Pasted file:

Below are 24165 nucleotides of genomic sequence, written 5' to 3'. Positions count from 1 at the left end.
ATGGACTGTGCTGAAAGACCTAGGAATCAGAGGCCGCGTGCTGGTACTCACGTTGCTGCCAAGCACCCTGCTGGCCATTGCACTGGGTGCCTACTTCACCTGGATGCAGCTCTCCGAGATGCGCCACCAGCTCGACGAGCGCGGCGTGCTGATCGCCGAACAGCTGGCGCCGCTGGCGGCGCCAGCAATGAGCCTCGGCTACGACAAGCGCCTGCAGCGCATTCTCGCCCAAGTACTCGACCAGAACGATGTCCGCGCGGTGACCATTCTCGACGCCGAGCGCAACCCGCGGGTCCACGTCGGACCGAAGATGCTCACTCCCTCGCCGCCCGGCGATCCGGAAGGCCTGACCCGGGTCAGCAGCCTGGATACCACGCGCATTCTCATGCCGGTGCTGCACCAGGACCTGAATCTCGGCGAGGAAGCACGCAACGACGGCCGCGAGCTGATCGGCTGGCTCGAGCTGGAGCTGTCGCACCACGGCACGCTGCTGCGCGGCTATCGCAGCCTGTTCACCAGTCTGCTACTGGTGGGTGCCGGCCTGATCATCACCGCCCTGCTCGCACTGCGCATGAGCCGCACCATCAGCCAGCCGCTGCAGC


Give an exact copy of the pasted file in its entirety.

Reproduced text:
Below are 24165 nucleotides of genomic sequence, written 5' to 3'. Positions count from 1 at the left end.
ATGGACTGTGCTGAAAGACCTAGGAATCAGAGGCCGCGTGCTGGTACTCACGTTGCTGCCAAGCACCCTGCTGGCCATTGCACTGGGTGCCTACTTCACCTGGATGCAGCTCTCCGAGATGCGCCACCAGCTCGACGAGCGCGGCGTGCTGATCGCCGAACAGCTGGCGCCGCTGGCGGCGCCAGCAATGAGCCTCGGCTACGACAAGCGCCTGCAGCGCATTCTCGCCCAAGTACTCGACCAGAACGATGTCCGCGCGGTGACCATTCTCGACGCCGAGCGCAACCCGCGGGTCCACGTCGGACCGAAGATGCTCACTCCCTCGCCGCCCGGCGATCCGGAAGGCCTGACCCGGGTCAGCAGCCTGGATACCACGCGCATTCTCATGCCGGTGCTGCACCAGGACCTGAATCTCGGCGAGGAAGCACGCAACGACGGCCGCGAGCTGATCGGCTGGCTCGAGCTGGAGCTGTCGCACCACGGCACGCTGCTGCGCGGCTATCGCAGCCTGTTCACCAGTCTGCTACTGGTGGGTGCCGGCCTGATCATCACCGCCCTGCTCGCACTGCGCATGAGCCGCACCATCAGCCAGCCGCTGCAGC